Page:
Shark or Orca: Which Should You Fear More?

In the wild, are humans more likely to survive an encounter with an Orca or a great white shark?

– Kameryn F., Yardley, Father.

By the numbers, great white sharks are much more dangerous to humans than orcas. Despite the name “killer whale”, there is only one well-documented case of a wild Orca attacking someone – Hans Kretschmer, who was bitten on the leg while surfing in California in 1972. Great white shark attacks, although still rare, occur slightly more frequently; there are a few hundred in profile.

So why are killer whale attacks so rare? Emma Luck, a cetacean researcher at the University of Alaska, tells me that a large part of the reason is that Orcas don’t come into contact with humans very often. “Killer whales are found in all oceans, but they tend to be found in higher densities around cold, high-latitude regions,” she wrote in a message. “These are areas where the water isn’t particularly appealing to casual beachgoers!”

She said the 1972 Orca attack was probably a case of mistaken identity, as is the case with many shark attacks. “In an open water setting where all parties can clearly see each other, I would wager that both sharks and killer whales will leave you alone,” she said.

In fact, it doesn’t take you long to browse police blogs to confirm that killer whale cases are not only rarer than shark attacks, but are also rarer than documented cases of human swimmer was attacked and bitten. the others. Yes, that’s because there are more people than orcas around, but that doesn’t change the conclusion: In the ocean, you’re more likely to be attacked and bitten by a human than by a killer whale.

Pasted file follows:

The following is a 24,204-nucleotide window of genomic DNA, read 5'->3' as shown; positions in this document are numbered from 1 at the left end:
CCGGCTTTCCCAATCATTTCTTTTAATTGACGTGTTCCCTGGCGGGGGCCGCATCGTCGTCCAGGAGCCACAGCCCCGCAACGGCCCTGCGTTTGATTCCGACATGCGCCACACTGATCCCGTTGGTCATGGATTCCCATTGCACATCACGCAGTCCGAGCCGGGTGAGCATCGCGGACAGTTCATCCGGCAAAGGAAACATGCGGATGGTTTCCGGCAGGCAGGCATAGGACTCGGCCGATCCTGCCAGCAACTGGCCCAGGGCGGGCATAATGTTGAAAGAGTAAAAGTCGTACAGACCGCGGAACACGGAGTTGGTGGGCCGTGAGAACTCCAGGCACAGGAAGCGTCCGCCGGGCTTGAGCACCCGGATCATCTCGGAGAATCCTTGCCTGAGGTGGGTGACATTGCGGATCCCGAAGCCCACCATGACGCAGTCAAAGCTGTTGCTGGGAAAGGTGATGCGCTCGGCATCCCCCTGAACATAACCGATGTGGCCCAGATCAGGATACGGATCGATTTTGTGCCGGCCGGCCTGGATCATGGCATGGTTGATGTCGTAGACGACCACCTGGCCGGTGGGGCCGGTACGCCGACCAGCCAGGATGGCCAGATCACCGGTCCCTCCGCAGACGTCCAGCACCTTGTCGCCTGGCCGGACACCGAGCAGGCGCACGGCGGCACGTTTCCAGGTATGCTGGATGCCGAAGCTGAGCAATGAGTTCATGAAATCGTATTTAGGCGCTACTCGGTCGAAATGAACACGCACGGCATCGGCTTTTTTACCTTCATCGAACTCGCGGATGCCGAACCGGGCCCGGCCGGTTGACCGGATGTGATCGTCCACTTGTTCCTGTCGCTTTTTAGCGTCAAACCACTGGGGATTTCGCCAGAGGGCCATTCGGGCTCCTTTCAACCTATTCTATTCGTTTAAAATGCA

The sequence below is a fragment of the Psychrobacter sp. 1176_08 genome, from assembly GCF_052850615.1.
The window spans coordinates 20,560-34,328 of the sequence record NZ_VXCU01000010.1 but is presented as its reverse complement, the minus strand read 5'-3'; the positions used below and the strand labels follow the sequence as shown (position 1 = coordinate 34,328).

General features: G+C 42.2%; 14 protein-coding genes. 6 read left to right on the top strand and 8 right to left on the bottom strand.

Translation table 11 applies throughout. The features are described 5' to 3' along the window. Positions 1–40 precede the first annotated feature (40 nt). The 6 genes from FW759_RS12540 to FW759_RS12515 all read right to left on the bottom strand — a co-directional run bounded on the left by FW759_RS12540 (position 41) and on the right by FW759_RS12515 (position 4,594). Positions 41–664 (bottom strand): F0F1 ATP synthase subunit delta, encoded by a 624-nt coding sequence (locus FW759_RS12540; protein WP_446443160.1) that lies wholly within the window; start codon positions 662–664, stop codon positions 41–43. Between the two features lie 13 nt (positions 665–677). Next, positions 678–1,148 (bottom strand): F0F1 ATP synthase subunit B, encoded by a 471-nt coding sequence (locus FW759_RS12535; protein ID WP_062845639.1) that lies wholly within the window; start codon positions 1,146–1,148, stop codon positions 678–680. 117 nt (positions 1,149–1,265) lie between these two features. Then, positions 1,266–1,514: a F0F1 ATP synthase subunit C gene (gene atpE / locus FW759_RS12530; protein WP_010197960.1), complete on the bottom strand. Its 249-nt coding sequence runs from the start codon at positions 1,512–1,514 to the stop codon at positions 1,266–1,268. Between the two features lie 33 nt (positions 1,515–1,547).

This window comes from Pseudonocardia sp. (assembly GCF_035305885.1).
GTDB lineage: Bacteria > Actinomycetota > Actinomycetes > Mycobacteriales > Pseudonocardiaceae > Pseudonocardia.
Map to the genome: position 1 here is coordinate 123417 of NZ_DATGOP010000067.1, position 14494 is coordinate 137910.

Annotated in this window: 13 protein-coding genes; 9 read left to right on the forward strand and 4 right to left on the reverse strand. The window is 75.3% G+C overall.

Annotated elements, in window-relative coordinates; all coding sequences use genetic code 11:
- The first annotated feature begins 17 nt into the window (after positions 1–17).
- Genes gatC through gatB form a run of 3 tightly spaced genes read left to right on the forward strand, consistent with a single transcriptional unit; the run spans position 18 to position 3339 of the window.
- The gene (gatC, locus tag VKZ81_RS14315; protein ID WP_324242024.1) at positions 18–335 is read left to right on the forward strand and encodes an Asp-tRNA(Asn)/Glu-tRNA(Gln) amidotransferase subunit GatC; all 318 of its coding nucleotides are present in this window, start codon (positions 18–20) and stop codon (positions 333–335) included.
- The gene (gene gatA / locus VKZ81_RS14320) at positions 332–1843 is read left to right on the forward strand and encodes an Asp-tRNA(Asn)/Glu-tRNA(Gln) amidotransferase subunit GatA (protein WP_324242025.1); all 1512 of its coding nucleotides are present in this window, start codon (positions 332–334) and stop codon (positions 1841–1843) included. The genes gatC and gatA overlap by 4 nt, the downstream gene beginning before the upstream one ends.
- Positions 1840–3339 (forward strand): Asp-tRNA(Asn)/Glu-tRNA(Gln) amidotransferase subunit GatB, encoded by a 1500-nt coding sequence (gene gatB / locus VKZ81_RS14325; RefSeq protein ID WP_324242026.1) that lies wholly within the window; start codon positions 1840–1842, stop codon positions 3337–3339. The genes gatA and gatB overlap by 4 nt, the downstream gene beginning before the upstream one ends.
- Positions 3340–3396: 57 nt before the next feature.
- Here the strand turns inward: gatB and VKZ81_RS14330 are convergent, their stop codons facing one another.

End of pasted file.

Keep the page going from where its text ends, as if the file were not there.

Because both sharks and orcs spend most of their time lurking in the water, we often think of them in terms of their brief interactions with us – will they attack us or not? If there are only two options, “Don’t Attack Humans” and “Attack Humans”, it’s hard not to focus on the latter. After all, it’s the second possible option!

But sharks and orcas don’t just hang out down there deciding whether to attack us or not. Like friends on the street, they are mostly busy doing their own thing.

And in the case of orcas, one of the things they’re busy doing is worrying about humpback whales.

For reasons that are not yet clear to scientists, humpback whales appear to have an affinity for killer whales, as a 2016 article in the journal Marine Mammal Science note. All around the world, orcas trying to chase food frequently interrupted by attacks by humpback whales. Humpbacks will band together and travel great distances to interfere in killer whale hunts, regardless of the predator.

The article even documented cases of humpback whales apparently lifting seals out of the water and keeping them out of the reach of orcas. The humpbacks stayed and protected their prey for hours, until the Orcas were forced to starve.

Why would a hunchback do this? Is this altruism? Game theory? The association between mammals? A side effect of their calves protective instinct? Or do they really hate orcas, for reasons only they know?

Mrs Luck said: ‘It’s hard to understand why it happened. “Especially because it’s not just limited to a population of hunchbacks. It happens all over the world.”

So if you encounter a killer whale in the ocean, don’t worry, it’s unlikely to attack you. And if you’re still worried… maybe consider making friends with a hunchback man.

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